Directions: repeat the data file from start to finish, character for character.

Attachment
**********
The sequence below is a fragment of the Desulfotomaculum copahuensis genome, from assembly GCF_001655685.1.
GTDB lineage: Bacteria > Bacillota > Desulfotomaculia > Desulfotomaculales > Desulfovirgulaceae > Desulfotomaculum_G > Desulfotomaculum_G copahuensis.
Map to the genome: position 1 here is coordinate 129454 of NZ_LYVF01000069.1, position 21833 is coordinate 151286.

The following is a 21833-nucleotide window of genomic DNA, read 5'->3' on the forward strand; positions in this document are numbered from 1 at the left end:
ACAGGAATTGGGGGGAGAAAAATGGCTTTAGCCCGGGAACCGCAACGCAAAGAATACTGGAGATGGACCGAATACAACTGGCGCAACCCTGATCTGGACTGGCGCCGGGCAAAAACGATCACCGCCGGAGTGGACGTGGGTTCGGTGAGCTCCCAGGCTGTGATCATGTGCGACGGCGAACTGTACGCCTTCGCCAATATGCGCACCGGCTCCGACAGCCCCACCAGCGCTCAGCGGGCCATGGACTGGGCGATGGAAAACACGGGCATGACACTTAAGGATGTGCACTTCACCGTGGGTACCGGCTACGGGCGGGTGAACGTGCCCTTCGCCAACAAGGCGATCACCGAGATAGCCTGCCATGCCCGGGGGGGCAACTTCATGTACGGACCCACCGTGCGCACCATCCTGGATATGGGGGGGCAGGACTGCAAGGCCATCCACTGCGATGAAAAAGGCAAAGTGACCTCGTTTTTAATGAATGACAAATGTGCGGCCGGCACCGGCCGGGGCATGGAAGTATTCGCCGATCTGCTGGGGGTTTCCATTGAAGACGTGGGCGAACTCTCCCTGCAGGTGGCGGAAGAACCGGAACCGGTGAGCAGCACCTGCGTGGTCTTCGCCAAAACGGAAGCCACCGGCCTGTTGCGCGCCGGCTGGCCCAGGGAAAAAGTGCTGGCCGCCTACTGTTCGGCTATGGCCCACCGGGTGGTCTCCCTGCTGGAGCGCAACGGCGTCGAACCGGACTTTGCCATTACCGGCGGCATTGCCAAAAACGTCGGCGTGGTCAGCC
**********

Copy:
The sequence below is a fragment of the Desulfotomaculum copahuensis genome, from assembly GCF_001655685.1.
GTDB lineage: Bacteria > Bacillota > Desulfotomaculia > Desulfotomaculales > Desulfovirgulaceae > Desulfotomaculum_G > Desulfotomaculum_G copahuensis.
Map to the genome: position 1 here is coordinate 129454 of NZ_LYVF01000069.1, position 21833 is coordinate 151286.

The following is a 21833-nucleotide window of genomic DNA, read 5'->3' on the forward strand; positions in this document are numbered from 1 at the left end:
ACAGGAATTGGGGGGAGAAAAATGGCTTTAGCCCGGGAACCGCAACGCAAAGAATACTGGAGATGGACCGAATACAACTGGCGCAACCCTGATCTGGACTGGCGCCGGGCAAAAACGATCACCGCCGGAGTGGACGTGGGTTCGGTGAGCTCCCAGGCTGTGATCATGTGCGACGGCGAACTGTACGCCTTCGCCAATATGCGCACCGGCTCCGACAGCCCCACCAGCGCTCAGCGGGCCATGGACTGGGCGATGGAAAACACGGGCATGACACTTAAGGATGTGCACTTCACCGTGGGTACCGGCTACGGGCGGGTGAACGTGCCCTTCGCCAACAAGGCGATCACCGAGATAGCCTGCCATGCCCGGGGGGGCAACTTCATGTACGGACCCACCGTGCGCACCATCCTGGATATGGGGGGGCAGGACTGCAAGGCCATCCACTGCGATGAAAAAGGCAAAGTGACCTCGTTTTTAATGAATGACAAATGTGCGGCCGGCACCGGCCGGGGCATGGAAGTATTCGCCGATCTGCTGGGGGTTTCCATTGAAGACGTGGGCGAACTCTCCCTGCAGGTGGCGGAAGAACCGGAACCGGTGAGCAGCACCTGCGTGGTCTTCGCCAAAACGGAAGCCACCGGCCTGTTGCGCGCCGGCTGGCCCAGGGAAAAAGTGCTGGCCGCCTACTGTTCGGCTATGGCCCACCGGGTGGTCTCCCTGCTGGAGCGCAACGGCGTCGAACCGGACTTTGCCATTACCGGCGGCATTGCCAAAAACGTCGGCGTGGTCAGCC